Interstate Highway System 50th anniversary shirt, 2006

Description
In the 1910s and early 1920s, America’s long-distance roads included the Lincoln Highway, a transcontinental automobile road begun in 1913 by private interests, and several marked “trails” for adventurous motorists. These roads had minimal improvements to grading, paving, and signage, and they did not serve all areas of the nation. In the mid-1920s, state and federal governments mapped out the Federal-Aid Highway System, a national grid of numbered highways such as US 1 and US 66. In 1944, the federal government approved a postwar construction project named the National System of Interstate Highways. Construction of highways with improved engineering and safety standards, such as limited access, high speed, grade separation, and low grades in hills or mountains, began in 1956. This shirt, which bears the inscription Interstate @ 50, is one of several commemorative clothing items designed for a team of highway and transportation professionals who drove from San Francisco to Washington in 2006. The shirt belonged to Alan Pisarski, a transportation analyst, consultant, and author. The purpose of the convoy was to remind the nation of the 50th anniversary of the Federal Aid Highway Act of 1956, which financed the start of the Interstate Highway System. The convoy, which consisted of about 100 buses, trucks, military vehicles, private vehicles, and motorcycles, stopped at key points for meetings with governors and members of state legislatures.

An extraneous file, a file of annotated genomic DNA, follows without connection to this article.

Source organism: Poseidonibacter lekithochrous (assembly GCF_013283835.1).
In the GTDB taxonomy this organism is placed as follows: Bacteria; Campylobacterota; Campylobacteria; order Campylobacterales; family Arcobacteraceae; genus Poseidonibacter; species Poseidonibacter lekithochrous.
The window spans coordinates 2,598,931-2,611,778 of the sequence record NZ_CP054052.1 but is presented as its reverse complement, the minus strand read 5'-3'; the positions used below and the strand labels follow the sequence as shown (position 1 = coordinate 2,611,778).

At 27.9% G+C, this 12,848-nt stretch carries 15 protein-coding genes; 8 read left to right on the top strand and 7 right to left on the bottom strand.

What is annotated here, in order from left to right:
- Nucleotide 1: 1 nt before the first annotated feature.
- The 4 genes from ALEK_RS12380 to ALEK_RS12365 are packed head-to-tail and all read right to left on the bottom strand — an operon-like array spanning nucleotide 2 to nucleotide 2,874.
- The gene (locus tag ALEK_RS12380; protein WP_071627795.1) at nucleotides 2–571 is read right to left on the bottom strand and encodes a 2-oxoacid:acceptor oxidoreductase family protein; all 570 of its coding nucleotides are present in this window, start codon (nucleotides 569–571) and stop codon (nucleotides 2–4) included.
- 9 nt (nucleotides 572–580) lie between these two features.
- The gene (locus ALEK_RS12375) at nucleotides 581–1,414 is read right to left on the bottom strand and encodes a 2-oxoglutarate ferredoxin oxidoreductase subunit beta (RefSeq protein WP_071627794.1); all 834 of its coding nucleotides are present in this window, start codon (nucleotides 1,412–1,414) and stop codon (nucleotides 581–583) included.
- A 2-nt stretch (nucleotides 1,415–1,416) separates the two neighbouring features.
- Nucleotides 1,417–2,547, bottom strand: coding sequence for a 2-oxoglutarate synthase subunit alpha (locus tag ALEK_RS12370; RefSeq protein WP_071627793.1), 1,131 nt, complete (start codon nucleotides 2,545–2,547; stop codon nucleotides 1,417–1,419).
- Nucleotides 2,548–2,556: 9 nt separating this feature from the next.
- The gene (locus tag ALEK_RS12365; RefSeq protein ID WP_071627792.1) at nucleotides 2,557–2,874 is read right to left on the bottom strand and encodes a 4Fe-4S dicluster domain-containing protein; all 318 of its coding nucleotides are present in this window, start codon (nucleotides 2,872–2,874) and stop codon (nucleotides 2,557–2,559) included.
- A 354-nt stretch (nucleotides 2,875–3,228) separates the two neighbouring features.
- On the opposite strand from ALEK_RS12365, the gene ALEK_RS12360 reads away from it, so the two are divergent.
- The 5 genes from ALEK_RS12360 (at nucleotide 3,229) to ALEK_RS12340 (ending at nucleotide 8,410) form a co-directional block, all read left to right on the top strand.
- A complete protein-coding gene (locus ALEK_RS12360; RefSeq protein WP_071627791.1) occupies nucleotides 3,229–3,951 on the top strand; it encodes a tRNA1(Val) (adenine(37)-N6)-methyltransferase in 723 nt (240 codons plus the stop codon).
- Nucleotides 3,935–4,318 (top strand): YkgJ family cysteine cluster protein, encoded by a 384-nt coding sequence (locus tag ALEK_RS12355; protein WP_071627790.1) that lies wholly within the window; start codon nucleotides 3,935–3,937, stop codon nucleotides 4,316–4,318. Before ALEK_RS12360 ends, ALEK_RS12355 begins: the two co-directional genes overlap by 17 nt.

Location
Currently not on view
Object Name
shirt
Physical Description
cotton (overall material)
grey (overall color)
Measurements
overall: 36 in x 42 1/4 in x 1/4 in; 91.44 cm x 107.315 cm x .635 cm
chest: 23 in; 58.42 cm
shoulder to shoulder: 22 in; 55.88 cm
place made
Myanmar
ID Number
2011.0274.01
catalog number
2011.0274.01
accession number
2011.0274
subject
Transportation
Road Transportation
See more items in
Work and Industry: Transportation, Road
Road Transportation
Data Source
National Museum of American History, Kenneth E. Behring Center
Credit Line
Gift of Alan E. Pisarski

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